Working in the Cayman Islands, especially in financial services and tourism, is about being in a first-world environment while enjoying the year-long tropical climate, white sand beaches and warm, crystal-clear sea. Working in Cayman can be particularly rewarding as earnings and any gains from investments are tax-free.
Nevertheless, as the Cayman Islands are a tax neutral jurisdiction, it is strongly recommended that all new residents looking for employment here take the following steps:
1. Seek tax advice in your home country
The tax authorities in Canada, the UK and the US treat income differently when their residents are physically working outside of the country. All newcomers to Cayman should determine if it is advantageous to transfer savings and investments to Cayman or keep them at home. It is also very important to determine how long you need to be a non-resident before securing tax-free benefits, if it is possible at all. Tax legislation is continually changing, so it is imperative to have the latest information before making decisions on investing. For example, in the UK you have to be a non-resident for one full tax year in order to avoid tax on income. US citizens are liable to be taxed on worldwide income, irrespective of where that income is physically earned, although you may be eligible for a foreign earned income exclusion, which is adjusted each year based on the inflation rate. Canadian citizens have to prove that they have severed ties with Canada to avoid paying tax.
2. Establish a local bank account
As soon as is practical after arrival in the Cayman Islands, a local bank account should be established. This will enable you to have a cheque book and a debit card. Local ATMs accept both local and foreign debit and credit cards. A note regarding chequing accounts: most local banks impose significant monthly and transaction fees on chequing accounts unless fairly significant average balances are maintained. Certain banks for example, point out to new customers that the bank maintains the payment details of several hundred local merchants and service providers. This, together with easily accessible online banking, can mitigate the need for having a chequing account, since bills may be paid electronically. In this instance, customers are granted savings accounts in either US$ or CI$. (Note: banks in Cayman are strictly regulated by the Government-run Cayman Islands Monetary Authority (CIMA), which has the regulatory and oversight functions of a central bank. There is no equivalent in Cayman to the US Federal Deposit Insurance, which means that deposits are not protected if a bank should be declared bankrupt.)
3. Consider the establishment of an investment account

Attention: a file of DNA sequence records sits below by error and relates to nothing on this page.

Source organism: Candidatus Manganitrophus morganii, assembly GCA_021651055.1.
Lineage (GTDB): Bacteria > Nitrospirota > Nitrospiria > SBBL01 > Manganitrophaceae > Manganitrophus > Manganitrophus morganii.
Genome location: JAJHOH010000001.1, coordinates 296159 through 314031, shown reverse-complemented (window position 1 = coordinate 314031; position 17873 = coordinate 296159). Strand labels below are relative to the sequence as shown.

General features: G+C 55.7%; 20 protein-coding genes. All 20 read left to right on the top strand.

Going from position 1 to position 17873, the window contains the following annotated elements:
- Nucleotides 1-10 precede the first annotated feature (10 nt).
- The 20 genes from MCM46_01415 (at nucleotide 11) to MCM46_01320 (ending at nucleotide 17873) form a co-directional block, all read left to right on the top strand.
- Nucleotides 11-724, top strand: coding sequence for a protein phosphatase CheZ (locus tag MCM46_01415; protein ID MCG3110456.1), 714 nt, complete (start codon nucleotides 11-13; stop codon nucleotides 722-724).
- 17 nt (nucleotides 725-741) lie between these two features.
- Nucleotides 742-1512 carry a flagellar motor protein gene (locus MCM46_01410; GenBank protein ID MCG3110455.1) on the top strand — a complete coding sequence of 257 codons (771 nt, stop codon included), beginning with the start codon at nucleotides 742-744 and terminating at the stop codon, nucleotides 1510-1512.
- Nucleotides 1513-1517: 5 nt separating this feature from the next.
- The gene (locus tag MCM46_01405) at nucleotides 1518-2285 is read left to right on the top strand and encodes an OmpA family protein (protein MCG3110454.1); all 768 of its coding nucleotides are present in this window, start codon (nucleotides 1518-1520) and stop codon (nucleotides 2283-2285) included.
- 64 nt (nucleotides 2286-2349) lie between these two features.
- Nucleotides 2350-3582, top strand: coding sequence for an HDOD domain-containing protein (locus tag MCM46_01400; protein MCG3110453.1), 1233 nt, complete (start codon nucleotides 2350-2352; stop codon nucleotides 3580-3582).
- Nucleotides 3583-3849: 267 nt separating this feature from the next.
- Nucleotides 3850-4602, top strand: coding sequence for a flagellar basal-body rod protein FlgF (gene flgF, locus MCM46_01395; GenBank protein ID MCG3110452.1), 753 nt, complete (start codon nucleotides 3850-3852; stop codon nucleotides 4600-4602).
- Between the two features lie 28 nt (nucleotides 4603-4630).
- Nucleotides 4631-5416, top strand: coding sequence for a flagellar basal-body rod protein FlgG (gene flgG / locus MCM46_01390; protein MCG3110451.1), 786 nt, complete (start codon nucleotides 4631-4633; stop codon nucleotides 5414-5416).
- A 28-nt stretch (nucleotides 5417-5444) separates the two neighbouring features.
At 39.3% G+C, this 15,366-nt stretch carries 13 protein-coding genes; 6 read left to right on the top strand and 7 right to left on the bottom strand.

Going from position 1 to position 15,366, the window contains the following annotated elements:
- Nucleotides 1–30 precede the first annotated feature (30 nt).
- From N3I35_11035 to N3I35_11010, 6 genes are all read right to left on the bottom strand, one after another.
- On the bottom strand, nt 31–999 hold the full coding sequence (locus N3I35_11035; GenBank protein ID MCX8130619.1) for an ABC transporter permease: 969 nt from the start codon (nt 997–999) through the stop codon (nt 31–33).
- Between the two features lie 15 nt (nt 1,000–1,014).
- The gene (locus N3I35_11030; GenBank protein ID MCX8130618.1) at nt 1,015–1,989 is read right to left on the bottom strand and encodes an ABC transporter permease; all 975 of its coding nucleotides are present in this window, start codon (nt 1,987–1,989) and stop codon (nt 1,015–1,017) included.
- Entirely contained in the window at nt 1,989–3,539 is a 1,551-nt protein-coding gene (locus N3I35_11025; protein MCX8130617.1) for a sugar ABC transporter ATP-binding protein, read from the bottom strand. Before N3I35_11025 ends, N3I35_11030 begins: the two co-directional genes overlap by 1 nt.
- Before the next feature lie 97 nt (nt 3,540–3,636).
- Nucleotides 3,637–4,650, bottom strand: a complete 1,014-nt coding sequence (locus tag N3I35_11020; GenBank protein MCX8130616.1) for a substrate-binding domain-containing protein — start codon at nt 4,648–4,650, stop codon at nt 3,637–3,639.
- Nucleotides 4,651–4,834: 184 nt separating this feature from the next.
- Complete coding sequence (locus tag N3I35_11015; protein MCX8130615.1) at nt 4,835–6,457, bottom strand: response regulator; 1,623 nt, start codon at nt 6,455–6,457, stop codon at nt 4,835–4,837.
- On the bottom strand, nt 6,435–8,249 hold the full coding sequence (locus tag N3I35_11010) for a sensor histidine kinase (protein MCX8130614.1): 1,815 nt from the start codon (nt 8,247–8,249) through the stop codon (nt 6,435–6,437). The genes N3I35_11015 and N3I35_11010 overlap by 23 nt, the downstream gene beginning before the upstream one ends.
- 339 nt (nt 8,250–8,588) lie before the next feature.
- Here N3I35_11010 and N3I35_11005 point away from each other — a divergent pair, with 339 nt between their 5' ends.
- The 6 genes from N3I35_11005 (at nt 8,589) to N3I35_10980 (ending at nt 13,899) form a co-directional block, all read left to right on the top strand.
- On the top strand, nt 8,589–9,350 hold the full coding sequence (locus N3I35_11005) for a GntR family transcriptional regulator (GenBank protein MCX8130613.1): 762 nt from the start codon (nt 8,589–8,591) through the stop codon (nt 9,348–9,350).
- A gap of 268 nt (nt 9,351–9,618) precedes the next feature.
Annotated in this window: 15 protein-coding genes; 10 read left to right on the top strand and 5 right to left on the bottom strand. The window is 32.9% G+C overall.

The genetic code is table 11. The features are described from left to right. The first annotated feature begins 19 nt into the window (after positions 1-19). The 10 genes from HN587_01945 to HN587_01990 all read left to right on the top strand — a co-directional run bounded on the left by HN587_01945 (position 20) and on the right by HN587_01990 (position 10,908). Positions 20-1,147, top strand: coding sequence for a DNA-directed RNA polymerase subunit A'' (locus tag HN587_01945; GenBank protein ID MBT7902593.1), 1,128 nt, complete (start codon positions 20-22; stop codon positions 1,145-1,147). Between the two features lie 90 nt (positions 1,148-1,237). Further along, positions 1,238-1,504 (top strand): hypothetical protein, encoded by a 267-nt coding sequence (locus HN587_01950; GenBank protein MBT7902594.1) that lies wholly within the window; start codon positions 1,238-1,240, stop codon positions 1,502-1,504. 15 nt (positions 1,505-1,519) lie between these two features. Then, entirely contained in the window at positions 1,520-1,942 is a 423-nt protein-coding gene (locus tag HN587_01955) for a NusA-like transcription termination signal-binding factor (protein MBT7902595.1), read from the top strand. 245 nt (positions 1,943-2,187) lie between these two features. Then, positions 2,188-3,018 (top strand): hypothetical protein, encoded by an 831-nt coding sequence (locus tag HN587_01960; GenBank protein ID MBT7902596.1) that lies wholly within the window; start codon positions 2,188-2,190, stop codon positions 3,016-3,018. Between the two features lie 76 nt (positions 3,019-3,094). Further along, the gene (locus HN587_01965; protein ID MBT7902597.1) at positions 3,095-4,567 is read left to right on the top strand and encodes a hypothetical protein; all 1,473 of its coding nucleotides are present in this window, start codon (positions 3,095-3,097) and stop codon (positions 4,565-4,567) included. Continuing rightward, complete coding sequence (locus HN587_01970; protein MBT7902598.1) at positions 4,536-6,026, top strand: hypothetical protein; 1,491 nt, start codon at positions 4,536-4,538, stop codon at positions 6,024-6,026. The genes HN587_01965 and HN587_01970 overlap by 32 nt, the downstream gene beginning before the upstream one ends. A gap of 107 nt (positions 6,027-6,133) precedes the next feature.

This will enable new residents to take advantage of some of the other services that banks offer, such as investment advice, brokerage services and, for those with significant assets, discretionary investment management.
4. Arrive prepared to meet local requirements for establishing banking and investment relationships
Local due diligence calls for having readily available (original) documents that confirm the personal identity and other particulars of an applicant. The requirements vary with each institution, but generally include two forms of identification, confirmation of residential address, a bank reference, professional reference (both addressed to the bank in Cayman) and evidence of the source of funds. For a full and detailed list of requirements see the Money and Banking section.
5. Consider regularly converting CI$ or US$ denominated earnings to the home country currency
If planning to return to a country that is not US$ denominated, consider converting CI$ or US$ denominated earnings to the home country currency on a regular basis. If all of your savings are in CI$ and you only convert it upon returning to the home country, it is possible that exchange rates could move adversely and negatively impact the value of your savings once converted into your home currency.
6. Factor into investment planning an eventual return to the home country.
At that time, it’s not advisable to liquidate all investments held locally and repatriate the funds. To make the appropriate decision at that time, it is very important to be fully aware of your individual tax situation and what you are legally allowed to do. Whilst in Cayman, it may be advantageous to establish a Cayman-registered company or Cayman-registered trust to own investments; these could potentially provide tax advantages upon returning to the home country. Most local banks in the Cayman Islands have a trust department that can provide expert guidance and they will advise on the best strategy based on each client’s personal situation. However, please see the Domicile & Tax section before establishing a trust, as you might trigger inheritance tax if it is done too soon.
The following company can offer financial advice, pertaining to investing, financial planning and wealth management, in the Cayman Islands.